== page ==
By Dr. Theron Hutton MD
Through the likes of Vim Hoff and others, cold exposure, or the act of intentionally exposing the body to cold temperatures, has gained popularity in recent years for its potential health benefits. These benefits are thought to result from the body's physiological response to cold stress, which can include increased blood flow, improved immune function, and decreased inflammation.
It turns out that the increase in popularity may be actually more than a fad - it may be good for us.
One study I found suggested that cold water immersion, a form of cold exposure, can improve cardiovascular function and reduce muscle soreness after exercise (Nielsen et al., 2015). Other research has suggested that cold exposure may have anti-inflammatory effects, as it can reduce the levels of pro-inflammatory cytokines in the body (Kawamura et al., 2015).
Cold exposure may also have positive effects on mental health and well-being. A study of soldiers who underwent cold water immersion as part of their training found that the treatment was associated with improved mood and reduced stress (Finch et al., 2014). Similarly, another study found that regular cold water immersion was associated with improved sleep quality and reduced symptoms of depression and anxiety (Ellers et al., 2018).
Personally I can attest that jumping in an ice cold pool and staying there for about 5 minutes with a few of my daring friends make me feel good. I sleep better. I laugh a lot and I feel overall great!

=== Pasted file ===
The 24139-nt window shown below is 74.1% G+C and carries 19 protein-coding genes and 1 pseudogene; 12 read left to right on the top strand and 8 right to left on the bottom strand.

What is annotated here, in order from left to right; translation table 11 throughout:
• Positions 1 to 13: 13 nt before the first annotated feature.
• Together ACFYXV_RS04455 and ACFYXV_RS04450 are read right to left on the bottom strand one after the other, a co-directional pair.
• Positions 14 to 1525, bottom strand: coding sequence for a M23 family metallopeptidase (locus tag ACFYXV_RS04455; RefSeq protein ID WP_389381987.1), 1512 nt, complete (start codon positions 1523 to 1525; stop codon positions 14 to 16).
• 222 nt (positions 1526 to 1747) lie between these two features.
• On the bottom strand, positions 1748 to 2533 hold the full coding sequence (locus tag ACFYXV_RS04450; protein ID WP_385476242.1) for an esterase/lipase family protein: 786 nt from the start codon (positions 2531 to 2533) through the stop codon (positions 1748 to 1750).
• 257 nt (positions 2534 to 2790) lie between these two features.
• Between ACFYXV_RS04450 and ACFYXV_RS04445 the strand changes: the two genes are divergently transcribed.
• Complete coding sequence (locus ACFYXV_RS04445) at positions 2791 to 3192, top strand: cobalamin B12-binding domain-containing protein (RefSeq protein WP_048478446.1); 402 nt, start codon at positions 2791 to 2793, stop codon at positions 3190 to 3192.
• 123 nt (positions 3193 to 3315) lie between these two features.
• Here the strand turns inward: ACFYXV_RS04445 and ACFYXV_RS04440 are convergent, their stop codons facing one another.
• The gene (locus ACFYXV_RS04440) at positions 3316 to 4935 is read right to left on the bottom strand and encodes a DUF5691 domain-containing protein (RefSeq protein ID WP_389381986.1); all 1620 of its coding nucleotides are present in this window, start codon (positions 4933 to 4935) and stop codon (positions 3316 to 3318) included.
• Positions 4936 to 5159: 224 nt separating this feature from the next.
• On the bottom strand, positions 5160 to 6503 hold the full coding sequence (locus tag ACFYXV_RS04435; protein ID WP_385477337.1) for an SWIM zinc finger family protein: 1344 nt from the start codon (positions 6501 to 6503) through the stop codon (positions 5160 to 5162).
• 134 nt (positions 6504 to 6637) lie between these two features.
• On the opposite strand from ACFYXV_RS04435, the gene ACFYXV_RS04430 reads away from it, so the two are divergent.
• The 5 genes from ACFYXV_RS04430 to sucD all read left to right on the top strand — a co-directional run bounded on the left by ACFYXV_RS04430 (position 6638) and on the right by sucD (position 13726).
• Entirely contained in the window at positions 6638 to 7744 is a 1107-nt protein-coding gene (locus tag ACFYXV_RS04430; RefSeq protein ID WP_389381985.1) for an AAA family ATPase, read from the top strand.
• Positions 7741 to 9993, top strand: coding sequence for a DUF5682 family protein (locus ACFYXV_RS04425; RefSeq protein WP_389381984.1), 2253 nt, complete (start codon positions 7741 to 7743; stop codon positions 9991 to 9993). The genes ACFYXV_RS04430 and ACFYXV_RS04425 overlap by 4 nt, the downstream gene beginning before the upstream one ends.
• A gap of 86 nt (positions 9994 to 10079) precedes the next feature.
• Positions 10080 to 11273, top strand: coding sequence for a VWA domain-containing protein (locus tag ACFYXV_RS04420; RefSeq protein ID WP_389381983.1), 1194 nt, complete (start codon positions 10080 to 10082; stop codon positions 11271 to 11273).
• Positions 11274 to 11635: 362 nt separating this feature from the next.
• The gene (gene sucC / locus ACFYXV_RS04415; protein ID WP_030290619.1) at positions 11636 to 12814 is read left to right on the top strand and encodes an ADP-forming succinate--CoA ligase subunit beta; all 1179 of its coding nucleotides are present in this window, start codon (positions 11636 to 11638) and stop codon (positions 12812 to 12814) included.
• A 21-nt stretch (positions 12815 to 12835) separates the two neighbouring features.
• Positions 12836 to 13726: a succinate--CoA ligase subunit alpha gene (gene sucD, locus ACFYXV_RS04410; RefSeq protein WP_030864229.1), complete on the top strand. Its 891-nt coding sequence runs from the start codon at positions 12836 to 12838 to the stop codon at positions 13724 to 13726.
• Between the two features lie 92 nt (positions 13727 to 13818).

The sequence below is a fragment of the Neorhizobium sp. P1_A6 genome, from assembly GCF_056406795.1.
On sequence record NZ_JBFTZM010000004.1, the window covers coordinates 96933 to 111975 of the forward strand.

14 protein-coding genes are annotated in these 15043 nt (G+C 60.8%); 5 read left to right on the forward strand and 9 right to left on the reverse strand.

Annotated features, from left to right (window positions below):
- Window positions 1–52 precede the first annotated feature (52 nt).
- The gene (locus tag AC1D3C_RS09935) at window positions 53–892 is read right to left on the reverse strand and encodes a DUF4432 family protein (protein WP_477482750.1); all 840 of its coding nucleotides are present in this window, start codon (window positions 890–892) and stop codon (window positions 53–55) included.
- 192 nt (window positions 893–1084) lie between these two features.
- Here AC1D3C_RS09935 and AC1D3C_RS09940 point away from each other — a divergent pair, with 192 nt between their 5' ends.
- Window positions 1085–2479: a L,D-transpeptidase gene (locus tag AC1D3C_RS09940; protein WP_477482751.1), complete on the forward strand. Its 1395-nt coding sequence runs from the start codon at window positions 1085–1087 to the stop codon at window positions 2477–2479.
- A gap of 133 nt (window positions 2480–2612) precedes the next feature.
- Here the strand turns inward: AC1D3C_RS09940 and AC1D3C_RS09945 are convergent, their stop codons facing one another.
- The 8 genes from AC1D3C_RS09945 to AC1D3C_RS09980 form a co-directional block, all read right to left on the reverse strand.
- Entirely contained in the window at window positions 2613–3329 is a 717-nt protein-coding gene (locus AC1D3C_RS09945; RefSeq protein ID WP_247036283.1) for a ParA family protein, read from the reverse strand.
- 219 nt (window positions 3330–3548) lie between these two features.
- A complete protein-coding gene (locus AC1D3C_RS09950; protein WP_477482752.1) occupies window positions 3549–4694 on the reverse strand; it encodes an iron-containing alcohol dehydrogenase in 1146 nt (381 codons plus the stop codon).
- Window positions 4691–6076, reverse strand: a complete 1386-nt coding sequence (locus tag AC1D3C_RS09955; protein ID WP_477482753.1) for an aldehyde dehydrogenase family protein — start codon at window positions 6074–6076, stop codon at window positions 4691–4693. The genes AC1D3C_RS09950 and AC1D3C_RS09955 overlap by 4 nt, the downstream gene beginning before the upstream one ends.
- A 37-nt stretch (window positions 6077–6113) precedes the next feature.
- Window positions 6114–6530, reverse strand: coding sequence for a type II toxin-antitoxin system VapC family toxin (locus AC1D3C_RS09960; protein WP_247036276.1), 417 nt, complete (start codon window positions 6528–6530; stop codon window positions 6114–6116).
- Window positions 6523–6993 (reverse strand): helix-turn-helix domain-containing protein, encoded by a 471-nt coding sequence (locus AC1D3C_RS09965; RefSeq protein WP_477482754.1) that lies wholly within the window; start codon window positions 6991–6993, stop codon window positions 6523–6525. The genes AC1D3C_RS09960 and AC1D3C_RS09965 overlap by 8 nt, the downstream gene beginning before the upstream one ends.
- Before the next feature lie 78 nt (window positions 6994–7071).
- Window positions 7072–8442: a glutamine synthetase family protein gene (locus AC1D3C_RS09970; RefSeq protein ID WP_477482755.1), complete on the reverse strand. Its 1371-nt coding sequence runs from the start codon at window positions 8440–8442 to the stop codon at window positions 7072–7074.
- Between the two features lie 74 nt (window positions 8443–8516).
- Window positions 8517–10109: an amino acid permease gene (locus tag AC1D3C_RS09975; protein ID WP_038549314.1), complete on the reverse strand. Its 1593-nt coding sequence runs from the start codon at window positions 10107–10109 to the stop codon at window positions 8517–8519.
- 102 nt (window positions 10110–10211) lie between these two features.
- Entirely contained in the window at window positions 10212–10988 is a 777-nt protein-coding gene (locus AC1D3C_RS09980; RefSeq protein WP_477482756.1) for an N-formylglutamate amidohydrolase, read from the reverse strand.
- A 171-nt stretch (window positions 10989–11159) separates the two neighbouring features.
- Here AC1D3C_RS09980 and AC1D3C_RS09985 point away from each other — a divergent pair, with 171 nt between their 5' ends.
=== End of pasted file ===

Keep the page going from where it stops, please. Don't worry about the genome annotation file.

It is important to note that cold exposure can also have negative effects on the body, particularly if it is not done safely. It is important to gradually acclimate the body to cold temperatures and to pay attention to any warning signs of hypothermia, such as shivering, numbness, or confusion. It is also important to be aware of any medical conditions that may contraindicate cold exposure, such as Raynaud's disease or cold urticaria. Always go with a buddy.
The Author Last Winter with a couple very good friends (yes that's snow)
Ellers, J., et al. (2018). Cold water immersion and sleep: A randomised controlled trial. Extreme Physiology & Medicine, 7(1). doi:10.1186/s13728-018-0165-5
Finch, J., et al. (2014). Cold water immersion and mood state: A randomized controlled trial. Military Medicine, 179(3), 282-286.
Kawamura, T., et al. (2015). Cold water immersion following exercise reduces inflammation and muscle damage in humans. Journal of Applied Physiology, 118(2), 174-182. doi:10.1152/japplphysiol.00625.2014
Nielsen, J. J., et al. (2015). Cold water immersion after high-intensity exercise increases muscle perfusion and oxygenation and reduces muscle damage. Acta Physiologica, 213(3), 463-474. doi:10.1111/apha.12409